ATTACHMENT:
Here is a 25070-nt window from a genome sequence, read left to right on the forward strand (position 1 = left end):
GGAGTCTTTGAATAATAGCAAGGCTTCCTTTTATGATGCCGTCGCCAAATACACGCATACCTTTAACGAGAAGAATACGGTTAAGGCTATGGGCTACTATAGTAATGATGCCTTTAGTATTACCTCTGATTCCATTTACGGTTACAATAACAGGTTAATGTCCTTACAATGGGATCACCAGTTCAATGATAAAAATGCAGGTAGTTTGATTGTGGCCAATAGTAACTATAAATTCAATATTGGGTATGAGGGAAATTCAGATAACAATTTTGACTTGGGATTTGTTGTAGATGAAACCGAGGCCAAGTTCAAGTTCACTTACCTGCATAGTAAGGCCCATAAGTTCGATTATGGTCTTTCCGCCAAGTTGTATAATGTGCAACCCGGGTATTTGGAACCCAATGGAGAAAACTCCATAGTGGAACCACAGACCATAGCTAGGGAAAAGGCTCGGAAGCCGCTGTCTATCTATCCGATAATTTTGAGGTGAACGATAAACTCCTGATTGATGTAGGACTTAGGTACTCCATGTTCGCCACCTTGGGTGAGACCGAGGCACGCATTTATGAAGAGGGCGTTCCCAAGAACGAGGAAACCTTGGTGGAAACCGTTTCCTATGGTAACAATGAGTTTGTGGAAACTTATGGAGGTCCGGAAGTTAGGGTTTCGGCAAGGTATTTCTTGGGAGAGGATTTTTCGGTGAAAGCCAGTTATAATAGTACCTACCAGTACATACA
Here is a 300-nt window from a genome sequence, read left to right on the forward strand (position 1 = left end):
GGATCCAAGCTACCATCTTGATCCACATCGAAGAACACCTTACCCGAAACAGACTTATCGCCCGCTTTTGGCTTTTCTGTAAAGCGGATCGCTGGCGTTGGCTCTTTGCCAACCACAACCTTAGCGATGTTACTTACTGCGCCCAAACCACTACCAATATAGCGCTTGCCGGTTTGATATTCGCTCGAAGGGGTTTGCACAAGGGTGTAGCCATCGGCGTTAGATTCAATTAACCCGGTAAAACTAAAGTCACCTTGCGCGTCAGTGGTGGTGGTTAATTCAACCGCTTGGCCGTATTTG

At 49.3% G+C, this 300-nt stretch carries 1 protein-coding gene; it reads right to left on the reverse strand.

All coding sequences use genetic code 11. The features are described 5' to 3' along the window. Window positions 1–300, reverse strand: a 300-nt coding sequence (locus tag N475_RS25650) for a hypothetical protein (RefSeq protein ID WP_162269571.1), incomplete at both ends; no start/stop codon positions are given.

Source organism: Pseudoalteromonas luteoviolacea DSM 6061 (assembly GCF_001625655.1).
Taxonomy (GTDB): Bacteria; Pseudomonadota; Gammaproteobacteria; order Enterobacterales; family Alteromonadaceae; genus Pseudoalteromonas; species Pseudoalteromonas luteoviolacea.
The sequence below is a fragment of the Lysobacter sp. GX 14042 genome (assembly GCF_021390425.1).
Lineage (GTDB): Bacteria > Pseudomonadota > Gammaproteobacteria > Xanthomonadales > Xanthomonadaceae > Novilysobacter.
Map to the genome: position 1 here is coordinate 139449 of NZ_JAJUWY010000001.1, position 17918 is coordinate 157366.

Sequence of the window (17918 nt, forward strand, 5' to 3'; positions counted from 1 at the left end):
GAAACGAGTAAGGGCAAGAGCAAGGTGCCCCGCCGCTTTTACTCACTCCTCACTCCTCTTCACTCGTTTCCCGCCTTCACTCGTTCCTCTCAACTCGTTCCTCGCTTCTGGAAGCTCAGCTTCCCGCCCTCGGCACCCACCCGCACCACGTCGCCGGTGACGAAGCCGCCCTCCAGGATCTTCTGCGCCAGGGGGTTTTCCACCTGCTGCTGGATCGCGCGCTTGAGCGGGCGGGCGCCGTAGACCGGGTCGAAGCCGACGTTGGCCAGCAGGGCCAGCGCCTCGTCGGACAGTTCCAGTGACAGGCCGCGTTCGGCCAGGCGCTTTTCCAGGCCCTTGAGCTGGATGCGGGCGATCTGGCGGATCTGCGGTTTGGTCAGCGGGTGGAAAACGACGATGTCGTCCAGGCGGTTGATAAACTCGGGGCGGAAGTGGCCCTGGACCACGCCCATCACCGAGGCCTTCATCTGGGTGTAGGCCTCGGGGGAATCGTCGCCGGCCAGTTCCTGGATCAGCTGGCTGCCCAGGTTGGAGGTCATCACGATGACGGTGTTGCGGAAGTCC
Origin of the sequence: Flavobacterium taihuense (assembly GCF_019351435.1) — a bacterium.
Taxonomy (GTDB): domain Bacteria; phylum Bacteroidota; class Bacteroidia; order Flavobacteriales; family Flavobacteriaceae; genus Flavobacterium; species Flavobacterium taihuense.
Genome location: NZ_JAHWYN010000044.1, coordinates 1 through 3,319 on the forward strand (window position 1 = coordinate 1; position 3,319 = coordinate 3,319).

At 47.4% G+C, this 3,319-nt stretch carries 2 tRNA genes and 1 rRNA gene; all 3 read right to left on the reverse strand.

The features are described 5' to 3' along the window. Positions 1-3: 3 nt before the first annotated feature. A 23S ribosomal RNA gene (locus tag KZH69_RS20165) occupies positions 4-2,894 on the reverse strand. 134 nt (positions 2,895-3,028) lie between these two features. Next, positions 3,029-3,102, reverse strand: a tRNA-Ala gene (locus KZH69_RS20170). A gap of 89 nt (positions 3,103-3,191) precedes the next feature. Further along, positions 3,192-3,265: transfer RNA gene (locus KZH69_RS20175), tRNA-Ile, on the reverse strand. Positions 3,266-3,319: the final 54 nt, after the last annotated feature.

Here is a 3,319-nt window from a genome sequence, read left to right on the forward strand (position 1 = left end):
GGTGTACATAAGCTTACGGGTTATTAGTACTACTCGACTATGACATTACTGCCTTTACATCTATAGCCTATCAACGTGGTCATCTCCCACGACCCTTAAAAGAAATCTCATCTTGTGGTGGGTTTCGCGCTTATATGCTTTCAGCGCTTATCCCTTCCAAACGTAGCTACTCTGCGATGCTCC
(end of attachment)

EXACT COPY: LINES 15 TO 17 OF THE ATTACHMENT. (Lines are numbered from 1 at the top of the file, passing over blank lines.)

Taxonomy (GTDB): domain Bacteria; phylum Bacteroidota; class Bacteroidia; order Flavobacteriales; family Flavobacteriaceae; genus Flavobacterium; species Flavobacterium taihuense.
Genome location: NZ_JAHWYN010000044.1, coordinates 1 through 3,319 on the forward strand (window position 1 = coordinate 1; position 3,319 = coordinate 3,319).

At 47.4% G+C, this 3,319-nt stretch carries 2 tRNA genes and 1 rRNA gene; all 3 read right to left on the reverse strand.